By Ruby Miller-Gootnick ‘18
A few weeks back, teachers from all over the United States gathered in Chicago as part of AISR’s Teacher Leadership and Advocacy Study. As an undergraduate student and aspiring educator, I was humbled to be in the room, surrounded by teachers who had come together with enthusiasm, purpose, and a sense of possibility around teacher advocacy. This gathering brought together a chorus of teacher voices from a wide range of backgrounds, yet the teacher participants seemed to connect almost instantaneously. From the opening dinner Friday evening through the end of the event on Saturday afternoon, it was clear that we were building a network of powerful teacher leaders who share a common love for teaching and policy advocacy.
But along with excitement and a general optimism that connected us all in that room, there was an underlying feeling of frustration that I often heard in the teachers’ voices. In both formal and informal conversations, teachers voiced how tiring and isolating it is to be passionate about education policy, and how demanding it is – both physically and mentally – to take on leadership roles outside of the classroom. I kept thinking how impactful it would be if these teachers could work together in a space like this on a regular basis while staying in the classrooms they love, and I wished there was a mechanism to make this sort of convening happen more regularly. The feedback from the meeting evaluations highlighted this point as well: teachers need spaces that support their leadership and voice in education policymaking. Many participants said they would have appreciated a longer meeting to dive deeper into issues around shaping the teaching profession, focusing on student learning, and reworking education policy.
In my reflections upon the event, a few key points stuck out to me as crucial take-aways:
Teacher voice is missing from policymaking – the place it is needed most. The policies that affect teacher’s day-to-day work are often constructed by policymakers outside the education field. Why is education deemed as something that needs consulting from people removed from the frontlines of this work?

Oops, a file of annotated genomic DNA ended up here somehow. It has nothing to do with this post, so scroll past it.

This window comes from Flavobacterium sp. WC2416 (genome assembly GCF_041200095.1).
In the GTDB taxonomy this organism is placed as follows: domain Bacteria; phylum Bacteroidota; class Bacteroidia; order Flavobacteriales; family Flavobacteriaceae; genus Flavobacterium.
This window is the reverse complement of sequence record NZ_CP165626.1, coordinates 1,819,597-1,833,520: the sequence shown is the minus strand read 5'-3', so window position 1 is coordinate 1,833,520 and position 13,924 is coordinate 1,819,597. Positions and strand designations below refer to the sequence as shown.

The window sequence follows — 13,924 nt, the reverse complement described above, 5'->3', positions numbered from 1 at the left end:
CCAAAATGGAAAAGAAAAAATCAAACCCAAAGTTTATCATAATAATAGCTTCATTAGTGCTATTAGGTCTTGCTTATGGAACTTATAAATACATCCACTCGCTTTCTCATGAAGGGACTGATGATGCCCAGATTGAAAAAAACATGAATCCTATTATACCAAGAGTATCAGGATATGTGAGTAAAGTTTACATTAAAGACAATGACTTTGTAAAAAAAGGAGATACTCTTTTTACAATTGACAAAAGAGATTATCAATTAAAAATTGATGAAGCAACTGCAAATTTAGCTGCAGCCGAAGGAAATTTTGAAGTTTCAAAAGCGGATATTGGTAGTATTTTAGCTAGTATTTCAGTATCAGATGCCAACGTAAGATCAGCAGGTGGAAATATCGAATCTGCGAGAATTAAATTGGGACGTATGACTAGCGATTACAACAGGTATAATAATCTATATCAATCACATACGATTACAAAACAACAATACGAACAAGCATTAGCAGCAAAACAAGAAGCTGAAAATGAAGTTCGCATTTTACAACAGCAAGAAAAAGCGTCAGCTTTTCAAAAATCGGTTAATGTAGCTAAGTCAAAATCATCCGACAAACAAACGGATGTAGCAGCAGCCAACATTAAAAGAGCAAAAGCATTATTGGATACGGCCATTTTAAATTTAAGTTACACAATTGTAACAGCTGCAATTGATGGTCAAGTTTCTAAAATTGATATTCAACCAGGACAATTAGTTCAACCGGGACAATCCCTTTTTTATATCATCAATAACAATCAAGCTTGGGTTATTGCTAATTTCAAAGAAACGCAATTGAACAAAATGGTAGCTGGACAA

Teaching preparatory programs need to rethink their structure, what they’re teaching, and what they are missing. Teacher prep programs as a whole do not include concepts such as policy engagement, leadership, and social justice.
The teaching profession is not regarded as highly as it deserves to be, and therefore needs to be more rigorously professionalized in order to be taken more seriously by those in power. Teaching needs to be a profession that people aspire to stay in, rather than used as a pathway to another (more prestigious, better paid) line of work. To truly become a successful teacher requires years of experience and necessitates strength and commitment, all of which are too often disregarded.
Despite all of the barriers facing teacher leadership in education policy, the conversations I overheard and had the privilege to be part of in Chicago have given me hope for the future of this field. As a researcher, I saw the importance of teachers’ commitment to action and now hope to produce concrete research that will have a positive impact while fully honoring the participants’ work. As a college senior beginning to think about my role in education after graduation, this convening reminded me of the crucial knowledge and expertise, insight and innovation, that teachers brings both in the classroom and on the policy stage. I am excited to join such an engaged workforce, one that works every day to advance equity and justice in our communities.
Ruby Miller-Gootnick is a senior at Brown University and an undergraduate research intern at AISR.